Irish Stout Hot Wings

20130406 wings-1
20130406 wings-1

One of the things I like best in the world is good Buffalo hot sauce.  Something with serious kick, but also well-rounded flavor – not simply burn for the sake of burning.  Last year, I experienced some of the best Buffalo wings of my life (and vegetarian ones at that!) and since then, I've made it my mission to perfect a blend of elements, and create my ideal wing sauce.

After months of experimentation, I finally nailed it.  One of the key elements that was eluding me until now was using a bit of stout to round out the flavor, and add the depth and richness to offset the pure heat of the pepper.

10 oz. red pepper hot sauce (2 small bottles.  My preferred brand is Scoville Food Institute.)

6 oz. or 1/2 bottle Irish stout

1 tbsp dried minced onion

1 tbsp garlic powder

1/2 cup honey

1/2 cup brown sugar

1 1/2 tsp black pepper

1/2 tsp white pepper

1 tsp smoked paprika

2 tbsp concentrated tomato paste

2 cloves fresh garlic, minced

2/3 cup butter / margarine

1/2 cup flax meal

2 tbsp nutritional yeast

Pinch of sea salt

Heat the sauces in a small saucepan.  Once warmed, add the stout and other ingredients, stirring all the while.  Pour the stout in slowly, so it doesn't foam over...  And pay particular attention to make sure the butter melts completely, and the yeast doesn't end up as lumps around the bottom of the pan.  Leave the heat low, as you don't want the sauce to come to a full boil.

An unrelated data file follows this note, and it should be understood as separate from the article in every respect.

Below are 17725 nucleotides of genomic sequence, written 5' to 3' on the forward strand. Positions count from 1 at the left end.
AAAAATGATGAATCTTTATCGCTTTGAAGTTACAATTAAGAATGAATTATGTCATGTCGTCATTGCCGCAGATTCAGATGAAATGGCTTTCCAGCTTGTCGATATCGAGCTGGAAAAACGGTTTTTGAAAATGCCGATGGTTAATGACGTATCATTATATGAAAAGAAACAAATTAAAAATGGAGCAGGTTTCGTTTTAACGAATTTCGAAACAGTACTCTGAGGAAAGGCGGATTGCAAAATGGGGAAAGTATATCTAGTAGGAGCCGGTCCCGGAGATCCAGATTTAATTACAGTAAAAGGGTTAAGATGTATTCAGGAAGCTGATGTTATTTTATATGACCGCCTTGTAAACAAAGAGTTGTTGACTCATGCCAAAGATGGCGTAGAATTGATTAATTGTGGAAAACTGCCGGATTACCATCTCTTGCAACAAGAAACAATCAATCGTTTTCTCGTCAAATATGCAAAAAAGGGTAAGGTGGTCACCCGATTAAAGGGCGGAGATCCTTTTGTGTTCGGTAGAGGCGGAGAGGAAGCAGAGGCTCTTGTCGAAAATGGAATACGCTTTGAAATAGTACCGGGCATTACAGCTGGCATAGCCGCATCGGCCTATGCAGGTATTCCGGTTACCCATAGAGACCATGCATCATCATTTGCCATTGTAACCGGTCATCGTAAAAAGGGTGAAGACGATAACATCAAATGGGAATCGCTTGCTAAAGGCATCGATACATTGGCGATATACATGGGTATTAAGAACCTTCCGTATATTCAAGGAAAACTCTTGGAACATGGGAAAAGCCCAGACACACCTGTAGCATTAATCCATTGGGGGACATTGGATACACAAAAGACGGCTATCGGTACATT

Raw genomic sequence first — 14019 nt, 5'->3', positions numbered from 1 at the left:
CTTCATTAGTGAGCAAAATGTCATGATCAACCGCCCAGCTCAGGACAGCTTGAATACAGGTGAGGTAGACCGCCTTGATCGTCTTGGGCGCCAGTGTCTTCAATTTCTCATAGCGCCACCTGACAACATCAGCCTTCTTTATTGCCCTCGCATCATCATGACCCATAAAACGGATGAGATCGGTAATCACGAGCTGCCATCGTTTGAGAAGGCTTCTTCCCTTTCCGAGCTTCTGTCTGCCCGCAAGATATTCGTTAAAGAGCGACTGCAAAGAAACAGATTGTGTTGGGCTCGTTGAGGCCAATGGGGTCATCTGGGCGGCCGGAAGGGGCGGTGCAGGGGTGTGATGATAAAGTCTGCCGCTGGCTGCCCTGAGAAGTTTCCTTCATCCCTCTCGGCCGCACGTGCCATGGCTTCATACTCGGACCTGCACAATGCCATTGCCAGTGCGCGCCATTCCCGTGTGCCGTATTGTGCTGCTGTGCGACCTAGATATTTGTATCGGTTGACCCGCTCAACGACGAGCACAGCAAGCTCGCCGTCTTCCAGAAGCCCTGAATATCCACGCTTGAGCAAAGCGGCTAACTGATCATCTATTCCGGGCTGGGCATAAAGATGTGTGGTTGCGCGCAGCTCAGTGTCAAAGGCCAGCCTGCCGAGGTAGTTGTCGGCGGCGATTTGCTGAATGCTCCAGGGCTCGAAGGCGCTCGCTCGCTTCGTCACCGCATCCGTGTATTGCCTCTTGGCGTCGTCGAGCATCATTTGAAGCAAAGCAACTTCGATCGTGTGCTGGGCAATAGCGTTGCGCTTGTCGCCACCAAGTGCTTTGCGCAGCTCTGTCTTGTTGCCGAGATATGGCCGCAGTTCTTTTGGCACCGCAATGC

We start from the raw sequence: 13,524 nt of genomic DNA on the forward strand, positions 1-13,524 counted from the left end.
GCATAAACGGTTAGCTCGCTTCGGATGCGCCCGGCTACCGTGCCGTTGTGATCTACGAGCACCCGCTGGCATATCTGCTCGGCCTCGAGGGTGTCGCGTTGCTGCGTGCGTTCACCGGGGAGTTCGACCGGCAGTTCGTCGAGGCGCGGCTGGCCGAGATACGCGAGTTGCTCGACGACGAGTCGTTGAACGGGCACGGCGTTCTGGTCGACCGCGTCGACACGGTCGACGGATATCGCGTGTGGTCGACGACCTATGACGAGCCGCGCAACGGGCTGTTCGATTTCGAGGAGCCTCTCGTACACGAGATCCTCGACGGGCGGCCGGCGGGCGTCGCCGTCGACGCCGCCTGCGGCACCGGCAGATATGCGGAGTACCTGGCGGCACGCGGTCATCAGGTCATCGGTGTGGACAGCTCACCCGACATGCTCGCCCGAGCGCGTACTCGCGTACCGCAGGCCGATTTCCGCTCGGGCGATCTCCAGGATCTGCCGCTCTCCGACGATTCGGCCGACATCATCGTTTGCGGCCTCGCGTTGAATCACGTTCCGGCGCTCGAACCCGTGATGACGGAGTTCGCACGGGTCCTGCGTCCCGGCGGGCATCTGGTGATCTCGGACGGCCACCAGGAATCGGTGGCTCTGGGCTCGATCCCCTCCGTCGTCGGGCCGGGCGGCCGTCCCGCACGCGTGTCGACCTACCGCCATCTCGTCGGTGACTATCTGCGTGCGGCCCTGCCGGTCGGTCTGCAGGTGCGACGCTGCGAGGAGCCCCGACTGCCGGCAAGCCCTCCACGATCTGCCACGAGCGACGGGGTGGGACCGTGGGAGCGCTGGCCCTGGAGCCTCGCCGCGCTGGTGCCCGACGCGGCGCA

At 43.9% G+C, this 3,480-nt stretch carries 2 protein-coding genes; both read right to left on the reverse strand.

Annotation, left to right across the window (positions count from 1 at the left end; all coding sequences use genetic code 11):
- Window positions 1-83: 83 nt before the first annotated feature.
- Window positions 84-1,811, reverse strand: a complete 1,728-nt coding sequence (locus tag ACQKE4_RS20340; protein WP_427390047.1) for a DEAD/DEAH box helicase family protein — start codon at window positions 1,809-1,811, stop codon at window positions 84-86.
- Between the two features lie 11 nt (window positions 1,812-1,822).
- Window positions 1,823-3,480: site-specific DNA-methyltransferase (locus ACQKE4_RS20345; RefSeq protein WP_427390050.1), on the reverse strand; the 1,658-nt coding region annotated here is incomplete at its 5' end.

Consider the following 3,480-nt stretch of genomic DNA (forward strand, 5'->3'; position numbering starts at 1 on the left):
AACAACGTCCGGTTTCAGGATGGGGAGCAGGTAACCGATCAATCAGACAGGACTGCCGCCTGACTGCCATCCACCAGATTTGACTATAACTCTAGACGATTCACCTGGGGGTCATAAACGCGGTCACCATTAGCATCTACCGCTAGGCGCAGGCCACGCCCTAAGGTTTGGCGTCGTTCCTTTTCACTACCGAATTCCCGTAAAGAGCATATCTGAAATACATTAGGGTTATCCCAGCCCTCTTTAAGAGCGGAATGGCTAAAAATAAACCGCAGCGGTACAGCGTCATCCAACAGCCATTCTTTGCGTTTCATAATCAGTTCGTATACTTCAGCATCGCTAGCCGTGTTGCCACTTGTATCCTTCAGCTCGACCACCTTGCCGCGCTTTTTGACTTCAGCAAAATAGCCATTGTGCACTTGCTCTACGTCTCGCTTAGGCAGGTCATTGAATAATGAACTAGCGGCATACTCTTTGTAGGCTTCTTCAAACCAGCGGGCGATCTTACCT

Once all ingredients are combined and have simmered for a few minutes, dip in a cracker and taste (CAREFULLY, lest set your tongue on fire).  If needed, add another tablespoon of brown sugar, or another pinch of salt to achieve the perfect balance of burn and flavor.  Once that's done, turn off heat, and set aside to cool and thicken.

Prepare wings (or vegetarian substitute) by pan-frying until  slightly crispy.  Then lower heat, and spoon on enough sauce to cover the wings.  Cook for about 15 minutes on low heat, stirring occasionally.  Once things have cooked down so that the sauce is dark, thick, and clumped at the bottom of the pan, and all the wings are coated in a light layer of spice (and it no longer looks like red soup with wings floating in it, but like actual Buffalo wings), you're ready to turn off the stove and eat.

Serve with ranch or bleu cheese dressing on the side as a dipping sauce, and have some salad, bread or tortilla chips on hand  in case you need something to keep your mouth from spontaneously combusting.